This is a rush transcript from "The Five," April 16, 2013. This copy may not be in its final form and may be updated.
ERIC BOLLING, CO-HOST: Earlier, we were trying to get to a quick statement by Patty Campbell, the mother of Krystle Campbell, who is the 29-year-old second identified victim besides the 8-year-old boy. Patty Campbell was the second one who was identified. Take a listen to the mother moments ago.
(BEGIN VIDEO CLIP)
PATTY CAMPBELL, DAUGHTER KILLED IN BOMBINGS: We are heartbroken at the death of our daughter Krystle Marie. She was a wonderful person. Everybody that knew her loved her. She loved her dogs. She was a daddy girl. She had a heart of gold. She was always smiling. You couldn't ask for a better daughter.
We can't believe this has happened. She was hard worker in everything she did. This doesn't make any sense.
(END VIDEO CLIP)
BOLLING: All right. That was Patty Campbell, the mother of Krystle Campbell, the second identified victim. Bob?
BOB BECKEL, CO-HOST: What struck me by the press conference, that is awfully difficult thing to follow the agony in that woman's voice.
You know, I remember in 9/11 when my kids were little and tried to explain to them why. Now, I think millions of parents trying to explain their little kids why something like this happens. The question the mother said why?
The press conference sounds to me, and I like Dana's view of this, that either they got big news and holding it back or it sounds like to me they're not very far in the investigation. What do you think?
DANA PERINO, CO-HOST: Well, a comment about the statements from the mother. Critically important for us to listen to those stories because for the last 24 hours we've been getting the news and breakdown what we knew. It hasn't been as personal as watching her and understanding that some cowards, some terrorists targeted innocent people at one of the happiest times of their lives in order to inflict severe damage to America and all of our subconscious.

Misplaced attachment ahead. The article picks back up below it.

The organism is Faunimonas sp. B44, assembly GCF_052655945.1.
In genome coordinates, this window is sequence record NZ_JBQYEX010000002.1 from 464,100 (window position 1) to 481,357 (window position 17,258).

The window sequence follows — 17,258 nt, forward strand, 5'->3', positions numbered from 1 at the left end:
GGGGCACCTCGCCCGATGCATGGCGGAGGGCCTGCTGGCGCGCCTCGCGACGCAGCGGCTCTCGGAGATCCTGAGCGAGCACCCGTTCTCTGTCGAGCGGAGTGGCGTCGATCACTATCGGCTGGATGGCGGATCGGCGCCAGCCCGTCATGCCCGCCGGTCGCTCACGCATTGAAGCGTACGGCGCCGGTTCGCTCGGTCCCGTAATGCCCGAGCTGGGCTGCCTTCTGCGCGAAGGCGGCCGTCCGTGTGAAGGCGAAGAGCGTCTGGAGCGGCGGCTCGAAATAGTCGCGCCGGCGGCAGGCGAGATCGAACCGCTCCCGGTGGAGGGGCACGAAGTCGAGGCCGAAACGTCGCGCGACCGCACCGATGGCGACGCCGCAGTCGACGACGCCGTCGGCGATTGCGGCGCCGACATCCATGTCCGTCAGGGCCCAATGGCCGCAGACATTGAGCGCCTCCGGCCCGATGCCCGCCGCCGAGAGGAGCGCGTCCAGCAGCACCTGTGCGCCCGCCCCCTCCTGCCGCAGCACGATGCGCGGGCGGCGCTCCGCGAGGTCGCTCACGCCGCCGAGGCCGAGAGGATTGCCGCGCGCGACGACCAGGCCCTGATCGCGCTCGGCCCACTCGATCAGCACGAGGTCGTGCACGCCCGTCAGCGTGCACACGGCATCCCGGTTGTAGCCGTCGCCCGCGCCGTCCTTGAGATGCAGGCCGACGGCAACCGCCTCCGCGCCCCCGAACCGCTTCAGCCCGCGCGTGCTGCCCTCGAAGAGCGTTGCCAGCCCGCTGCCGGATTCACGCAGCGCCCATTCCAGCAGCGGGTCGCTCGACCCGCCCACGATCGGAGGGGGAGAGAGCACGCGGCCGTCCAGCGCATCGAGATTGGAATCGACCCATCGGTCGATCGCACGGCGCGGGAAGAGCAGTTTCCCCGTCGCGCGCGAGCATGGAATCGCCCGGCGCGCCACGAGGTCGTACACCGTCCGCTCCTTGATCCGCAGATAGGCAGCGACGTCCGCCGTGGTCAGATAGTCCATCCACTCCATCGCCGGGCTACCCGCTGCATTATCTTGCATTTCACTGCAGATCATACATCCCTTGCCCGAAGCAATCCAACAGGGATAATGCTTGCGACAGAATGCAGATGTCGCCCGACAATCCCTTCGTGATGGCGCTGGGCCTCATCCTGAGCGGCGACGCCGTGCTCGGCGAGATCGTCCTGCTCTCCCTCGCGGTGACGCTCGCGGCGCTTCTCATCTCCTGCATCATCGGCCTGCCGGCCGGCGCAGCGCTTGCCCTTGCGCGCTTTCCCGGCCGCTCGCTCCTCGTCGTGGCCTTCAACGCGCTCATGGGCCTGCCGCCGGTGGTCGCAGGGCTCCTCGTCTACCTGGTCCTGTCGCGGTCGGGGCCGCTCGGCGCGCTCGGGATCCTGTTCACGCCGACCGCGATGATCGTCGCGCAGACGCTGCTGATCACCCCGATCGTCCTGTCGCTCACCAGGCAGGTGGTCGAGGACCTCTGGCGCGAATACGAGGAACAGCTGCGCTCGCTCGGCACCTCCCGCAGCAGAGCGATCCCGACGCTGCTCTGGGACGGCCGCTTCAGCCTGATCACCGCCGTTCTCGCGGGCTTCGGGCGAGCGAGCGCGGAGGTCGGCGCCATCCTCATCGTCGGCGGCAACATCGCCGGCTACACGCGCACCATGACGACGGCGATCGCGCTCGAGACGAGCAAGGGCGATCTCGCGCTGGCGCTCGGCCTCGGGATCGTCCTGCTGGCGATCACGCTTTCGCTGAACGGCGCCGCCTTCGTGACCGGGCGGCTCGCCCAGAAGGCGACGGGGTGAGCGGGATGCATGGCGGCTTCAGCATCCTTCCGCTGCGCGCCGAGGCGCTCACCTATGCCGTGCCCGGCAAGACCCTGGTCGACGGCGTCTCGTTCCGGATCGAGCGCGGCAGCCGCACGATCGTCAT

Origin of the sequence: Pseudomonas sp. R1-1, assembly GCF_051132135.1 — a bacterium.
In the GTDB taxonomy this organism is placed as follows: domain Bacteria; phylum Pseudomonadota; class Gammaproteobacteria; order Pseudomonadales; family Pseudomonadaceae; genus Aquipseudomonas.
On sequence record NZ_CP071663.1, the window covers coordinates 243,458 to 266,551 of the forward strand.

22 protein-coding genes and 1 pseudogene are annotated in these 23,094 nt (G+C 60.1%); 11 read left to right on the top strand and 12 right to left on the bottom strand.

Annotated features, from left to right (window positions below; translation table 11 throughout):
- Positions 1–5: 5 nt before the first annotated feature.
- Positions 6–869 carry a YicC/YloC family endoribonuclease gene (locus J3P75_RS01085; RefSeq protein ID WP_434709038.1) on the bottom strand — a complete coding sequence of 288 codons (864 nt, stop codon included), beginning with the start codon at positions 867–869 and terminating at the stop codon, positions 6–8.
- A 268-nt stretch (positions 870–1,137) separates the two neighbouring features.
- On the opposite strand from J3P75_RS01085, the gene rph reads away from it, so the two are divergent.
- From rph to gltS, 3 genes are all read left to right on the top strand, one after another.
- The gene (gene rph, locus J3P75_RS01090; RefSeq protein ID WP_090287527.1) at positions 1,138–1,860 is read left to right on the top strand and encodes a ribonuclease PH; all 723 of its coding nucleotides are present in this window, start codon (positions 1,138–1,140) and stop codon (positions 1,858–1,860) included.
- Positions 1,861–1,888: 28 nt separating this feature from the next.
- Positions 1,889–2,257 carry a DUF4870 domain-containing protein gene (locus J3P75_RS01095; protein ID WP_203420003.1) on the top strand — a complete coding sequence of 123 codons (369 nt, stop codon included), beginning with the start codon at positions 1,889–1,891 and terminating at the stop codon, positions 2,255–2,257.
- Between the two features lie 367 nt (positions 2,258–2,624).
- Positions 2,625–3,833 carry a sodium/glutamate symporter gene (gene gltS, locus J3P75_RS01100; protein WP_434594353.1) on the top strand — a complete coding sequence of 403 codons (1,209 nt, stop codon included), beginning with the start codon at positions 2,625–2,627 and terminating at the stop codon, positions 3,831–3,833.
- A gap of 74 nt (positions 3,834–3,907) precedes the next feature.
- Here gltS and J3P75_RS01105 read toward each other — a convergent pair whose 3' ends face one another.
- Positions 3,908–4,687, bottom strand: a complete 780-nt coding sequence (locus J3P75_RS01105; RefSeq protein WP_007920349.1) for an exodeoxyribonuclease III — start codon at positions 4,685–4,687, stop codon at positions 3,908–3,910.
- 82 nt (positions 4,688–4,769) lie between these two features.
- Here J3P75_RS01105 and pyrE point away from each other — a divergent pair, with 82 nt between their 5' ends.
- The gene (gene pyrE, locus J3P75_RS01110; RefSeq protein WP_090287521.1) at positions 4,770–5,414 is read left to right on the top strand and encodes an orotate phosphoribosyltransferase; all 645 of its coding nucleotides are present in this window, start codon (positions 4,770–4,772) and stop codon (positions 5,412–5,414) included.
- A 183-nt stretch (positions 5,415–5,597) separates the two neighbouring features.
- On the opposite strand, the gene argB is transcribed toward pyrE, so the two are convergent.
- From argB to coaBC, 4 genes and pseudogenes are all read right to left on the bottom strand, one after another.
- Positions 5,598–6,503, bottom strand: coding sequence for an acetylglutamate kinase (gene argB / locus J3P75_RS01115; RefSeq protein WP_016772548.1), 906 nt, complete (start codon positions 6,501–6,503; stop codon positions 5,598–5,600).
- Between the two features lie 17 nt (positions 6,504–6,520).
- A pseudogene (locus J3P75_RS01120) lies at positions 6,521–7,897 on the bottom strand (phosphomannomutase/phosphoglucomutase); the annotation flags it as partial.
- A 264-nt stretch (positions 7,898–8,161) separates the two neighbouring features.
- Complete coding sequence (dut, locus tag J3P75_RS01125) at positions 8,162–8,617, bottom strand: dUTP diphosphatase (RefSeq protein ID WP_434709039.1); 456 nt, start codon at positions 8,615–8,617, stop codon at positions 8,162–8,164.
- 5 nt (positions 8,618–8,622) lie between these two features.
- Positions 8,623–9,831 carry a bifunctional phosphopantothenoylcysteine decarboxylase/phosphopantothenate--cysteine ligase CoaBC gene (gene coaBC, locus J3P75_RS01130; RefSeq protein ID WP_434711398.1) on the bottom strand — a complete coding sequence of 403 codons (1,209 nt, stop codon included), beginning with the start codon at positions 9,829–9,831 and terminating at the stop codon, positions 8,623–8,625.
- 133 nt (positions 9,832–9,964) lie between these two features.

What the government tried to do at the press conference was to come together and say, all right, we have a lot of different agencies involved. We are all working together. That is why you saw so many people behind the governor and not speaking is that they wanted to show unity.
What I think they did not do, that's because they are bees transparent about it, they did not inspire confidence they had any clue as to how this happened. They didn't hear the chatter, I would be awfully surprised if they were holding some big news back.
Now, I hope there are intelligence trails that they are using, but if you are in any major city right now and you have heightened terrorism alert, watching that press conference makes you think -- I don't know if my government is able to protect me from whoever these terrorists are who would use us to achieve their political aims. And that is the worst. You have to have the government calm people down.
GREG GUTFELD, CO-HOST: When you hear that poor woman speak, you have to forget why this happened. You have to focus on who. Screw root causes. All you have to remind yourself is the young boy that died in mother's grief, that creates all the focus you need. You have to get them and punish as harsh as possible, forget root causes.
PERINO: All right.
BOLLING: All right.
OK. So we do have Bret Baier? We have Bret Baier who is standing by. He's been listening. He is going to give us updates a little bit on the D.C., the White House reaction to all this.
Bret, what do you have for us?
BRET BAIER, FOX NEWS ANCHOR: Well, first of all, let me commented on what you have been talking about. You know, you have this 8-year-old boy who was killed, Martin Richard, who have a nine-year-old girl and 10-year-old boy among the 17 listed in critical condition. You have the trauma doctor at the Boston Children's Hospital, an excellent children's hospital coming out and saying to reporters there how sick it was that he had to pull nails and metal shrapnel from little kids in surgery today.
Many little kids during efforts to save them today. So just to add what you were saying.
About the investigation, you know, Bob, I think you asked a critical question. Whether they are holding back information or whether they don't have a lot of leads, because when they are asking for anyone, someone knows something about this, someone knows someone who did this, it doesn't sound like have a lot so far.
They have a lot of tips, 2,000 since today and lots of video to go through. We don't know exactly what they have. We obviously know about these pressure cookers and that provides some evidence.